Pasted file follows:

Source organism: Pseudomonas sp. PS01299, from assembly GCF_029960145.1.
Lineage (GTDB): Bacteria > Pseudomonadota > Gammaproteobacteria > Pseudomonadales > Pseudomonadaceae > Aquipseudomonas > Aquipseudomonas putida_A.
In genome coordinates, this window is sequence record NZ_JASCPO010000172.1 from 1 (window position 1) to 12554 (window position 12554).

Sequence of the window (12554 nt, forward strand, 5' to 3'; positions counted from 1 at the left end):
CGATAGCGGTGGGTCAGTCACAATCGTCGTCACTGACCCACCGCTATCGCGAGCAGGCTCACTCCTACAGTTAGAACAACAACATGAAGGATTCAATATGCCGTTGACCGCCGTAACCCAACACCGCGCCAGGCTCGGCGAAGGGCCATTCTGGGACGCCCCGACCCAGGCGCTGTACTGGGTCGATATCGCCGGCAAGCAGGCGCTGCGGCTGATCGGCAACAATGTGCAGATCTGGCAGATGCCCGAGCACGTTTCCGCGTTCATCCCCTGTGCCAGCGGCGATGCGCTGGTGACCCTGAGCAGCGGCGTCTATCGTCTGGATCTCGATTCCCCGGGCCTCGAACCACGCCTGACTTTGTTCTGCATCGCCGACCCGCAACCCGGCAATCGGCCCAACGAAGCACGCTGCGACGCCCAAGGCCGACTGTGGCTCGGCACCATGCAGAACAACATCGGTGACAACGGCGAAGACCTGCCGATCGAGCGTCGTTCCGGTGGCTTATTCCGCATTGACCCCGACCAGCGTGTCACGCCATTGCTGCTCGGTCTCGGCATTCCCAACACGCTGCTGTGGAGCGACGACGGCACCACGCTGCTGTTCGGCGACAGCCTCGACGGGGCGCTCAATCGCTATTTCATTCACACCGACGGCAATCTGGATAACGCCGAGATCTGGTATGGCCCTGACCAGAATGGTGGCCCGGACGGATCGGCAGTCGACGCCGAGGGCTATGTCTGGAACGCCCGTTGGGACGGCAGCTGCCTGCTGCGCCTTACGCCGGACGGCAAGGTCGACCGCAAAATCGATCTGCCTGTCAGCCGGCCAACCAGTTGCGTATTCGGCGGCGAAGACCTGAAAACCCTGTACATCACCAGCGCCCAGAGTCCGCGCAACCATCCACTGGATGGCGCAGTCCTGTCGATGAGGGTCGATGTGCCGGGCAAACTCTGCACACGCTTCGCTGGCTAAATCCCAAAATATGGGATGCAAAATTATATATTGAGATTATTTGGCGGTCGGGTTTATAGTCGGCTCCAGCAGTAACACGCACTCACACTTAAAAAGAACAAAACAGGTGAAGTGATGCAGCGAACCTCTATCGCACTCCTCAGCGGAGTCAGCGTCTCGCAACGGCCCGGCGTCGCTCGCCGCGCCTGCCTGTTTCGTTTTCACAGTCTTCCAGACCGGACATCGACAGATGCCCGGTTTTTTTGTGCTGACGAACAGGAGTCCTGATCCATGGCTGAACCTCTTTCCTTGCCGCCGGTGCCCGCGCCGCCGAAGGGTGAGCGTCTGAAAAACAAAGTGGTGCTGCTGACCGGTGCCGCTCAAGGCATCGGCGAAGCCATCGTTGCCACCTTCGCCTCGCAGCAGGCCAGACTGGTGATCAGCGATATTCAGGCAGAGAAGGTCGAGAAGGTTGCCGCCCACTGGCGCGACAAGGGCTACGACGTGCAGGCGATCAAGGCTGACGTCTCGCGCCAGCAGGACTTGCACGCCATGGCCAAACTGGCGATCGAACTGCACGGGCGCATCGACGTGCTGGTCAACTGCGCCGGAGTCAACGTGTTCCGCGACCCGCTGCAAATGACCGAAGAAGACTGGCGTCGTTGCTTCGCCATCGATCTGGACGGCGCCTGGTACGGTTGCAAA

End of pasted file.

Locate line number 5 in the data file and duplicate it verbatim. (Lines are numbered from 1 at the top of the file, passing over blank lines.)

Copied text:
CGATAGCGGTGGGTCAGTCACAATCGTCGTCACTGACCCACCGCTATCGCGAGCAGGCTCACTCCTACAGTTAGAACAACAACATGAAGGATTCAATATGCCGTTGACCGCCGTAACCCAACACCGCGCCAGGCTCGGCGAAGGGCCATTCTGGGACGCCCCGACCCAGGCGCTGTACTGGGTCGATATCGCCGGCAAGCAGGCGCTGCGGCTGATCGGCAACAATGTGCAGATCTGGCAGATGCCCGAGCACGTTTCCGCGTTCATCCCCTGTGCCAGCGGCGATGCGCTGGTGACCCTGAGCAGCGGCGTCTATCGTCTGGATCTCGATTCCCCGGGCCTCGAACCACGCCTGACTTTGTTCTGCATCGCCGACCCGCAACCCGGCAATCGGCCCAACGAAGCACGCTGCGACGCCCAAGGCCGACTGTGGCTCGGCACCATGCAGAACAACATCGGTGACAACGGCGAAGACCTGCCGATCGAGCGTCGTTCCGGTGGCTTATTCCGCATTGACCCCGACCAGCGTGTCACGCCATTGCTGCTCGGTCTCGGCATTCCCAACACGCTGCTGTGGAGCGACGACGGCACCACGCTGCTGTTCGGCGACAGCCTCGACGGGGCGCTCAATCGCTATTTCATTCACACCGACGGCAATCTGGATAACGCCGAGATCTGGTATGGCCCTGACCAGAATGGTGGCCCGGACGGATCGGCAGTCGACGCCGAGGGCTATGTCTGGAACGCCCGTTGGGACGGCAGCTGCCTGCTGCGCCTTACGCCGGACGGCAAGGTCGACCGCAAAATCGATCTGCCTGTCAGCCGGCCAACCAGTTGCGTATTCGGCGGCGAAGACCTGAAAACCCTGTACATCACCAGCGCCCAGAGTCCGCGCAACCATCCACTGGATGGCGCAGTCCTGTCGATGAGGGTCGATGTGCCGGGCAAACTCTGCACACGCTTCGCTGGCTAAATCCCAAAATATGGGATGCAAAATTATATATTGAGATTATTTGGCGGTCGGGTTTATAGTCGGCTCCAGCAGTAACACGCACTCACACTTAAAAAGAACAAAACAGGTGAAGTGATGCAGCGAACCTCTATCGCACTCCTCAGCGGAGTCAGCGTCTCGCAACGGCCCGGCGTCGCTCGCCGCGCCTGCCTGTTTCGTTTTCACAGTCTTCCAGACCGGACATCGACAGATGCCCGGTTTTTTTGTGCTGACGAACAGGAGTCCTGATCCATGGCTGAACCTCTTTCCTTGCCGCCGGTGCCCGCGCCGCCGAAGGGTGAGCGTCTGAAAAACAAAGTGGTGCTGCTGACCGGTGCCGCTCAAGGCATCGGCGAAGCCATCGTTGCCACCTTCGCCTCGCAGCAGGCCAGACTGGTGATCAGCGATATTCAGGCAGAGAAGGTCGAGAAGGTTGCCGCCCACTGGCGCGACAAGGGCTACGACGTGCAGGCGATCAAGGCTGACGTCTCGCGCCAGCAGGACTTGCACGCCATGGCCAAACTGGCGATCGAACTGCACGGGCGCATCGACGTGCTGGTCAACTGCGCCGGAGTCAACGTGTTCCGCGACCCGCTGCAAATGACCGAAGAAGACTGGCGTCGTTGCTTCGCCATCGATCTGGACGGCGCCTGGTACGGTTGCAAA